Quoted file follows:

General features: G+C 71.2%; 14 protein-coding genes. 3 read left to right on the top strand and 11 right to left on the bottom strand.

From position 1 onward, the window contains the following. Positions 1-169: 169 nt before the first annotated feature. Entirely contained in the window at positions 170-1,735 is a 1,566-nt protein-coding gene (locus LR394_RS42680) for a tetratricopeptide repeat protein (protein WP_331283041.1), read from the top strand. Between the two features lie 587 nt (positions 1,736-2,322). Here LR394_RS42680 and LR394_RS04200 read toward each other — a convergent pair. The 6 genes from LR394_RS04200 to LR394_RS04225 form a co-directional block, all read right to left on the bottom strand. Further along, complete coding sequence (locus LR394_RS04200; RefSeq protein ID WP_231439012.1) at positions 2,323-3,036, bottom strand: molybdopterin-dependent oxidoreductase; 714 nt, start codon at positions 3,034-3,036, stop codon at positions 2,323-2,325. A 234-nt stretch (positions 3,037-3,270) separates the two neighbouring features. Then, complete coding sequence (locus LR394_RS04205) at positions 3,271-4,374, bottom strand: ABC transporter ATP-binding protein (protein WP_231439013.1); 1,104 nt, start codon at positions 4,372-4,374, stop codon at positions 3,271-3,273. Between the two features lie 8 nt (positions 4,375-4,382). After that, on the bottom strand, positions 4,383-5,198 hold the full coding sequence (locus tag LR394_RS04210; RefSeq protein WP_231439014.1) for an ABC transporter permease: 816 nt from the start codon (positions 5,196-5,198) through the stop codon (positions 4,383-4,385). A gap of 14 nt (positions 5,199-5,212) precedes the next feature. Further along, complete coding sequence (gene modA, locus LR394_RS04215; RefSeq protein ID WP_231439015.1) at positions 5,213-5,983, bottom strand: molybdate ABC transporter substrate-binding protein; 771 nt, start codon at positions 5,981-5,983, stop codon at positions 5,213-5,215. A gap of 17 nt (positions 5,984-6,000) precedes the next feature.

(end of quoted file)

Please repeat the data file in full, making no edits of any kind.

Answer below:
General features: G+C 71.2%; 14 protein-coding genes. 3 read left to right on the top strand and 11 right to left on the bottom strand.

From position 1 onward, the window contains the following. Positions 1-169: 169 nt before the first annotated feature. Entirely contained in the window at positions 170-1,735 is a 1,566-nt protein-coding gene (locus LR394_RS42680) for a tetratricopeptide repeat protein (protein WP_331283041.1), read from the top strand. Between the two features lie 587 nt (positions 1,736-2,322). Here LR394_RS42680 and LR394_RS04200 read toward each other — a convergent pair. The 6 genes from LR394_RS04200 to LR394_RS04225 form a co-directional block, all read right to left on the bottom strand. Further along, complete coding sequence (locus LR394_RS04200; RefSeq protein ID WP_231439012.1) at positions 2,323-3,036, bottom strand: molybdopterin-dependent oxidoreductase; 714 nt, start codon at positions 3,034-3,036, stop codon at positions 2,323-2,325. A 234-nt stretch (positions 3,037-3,270) separates the two neighbouring features. Then, complete coding sequence (locus LR394_RS04205) at positions 3,271-4,374, bottom strand: ABC transporter ATP-binding protein (protein WP_231439013.1); 1,104 nt, start codon at positions 4,372-4,374, stop codon at positions 3,271-3,273. Between the two features lie 8 nt (positions 4,375-4,382). After that, on the bottom strand, positions 4,383-5,198 hold the full coding sequence (locus tag LR394_RS04210; RefSeq protein WP_231439014.1) for an ABC transporter permease: 816 nt from the start codon (positions 5,196-5,198) through the stop codon (positions 4,383-4,385). A gap of 14 nt (positions 5,199-5,212) precedes the next feature. Further along, complete coding sequence (gene modA, locus LR394_RS04215; RefSeq protein ID WP_231439015.1) at positions 5,213-5,983, bottom strand: molybdate ABC transporter substrate-binding protein; 771 nt, start codon at positions 5,981-5,983, stop codon at positions 5,213-5,215. A gap of 17 nt (positions 5,984-6,000) precedes the next feature.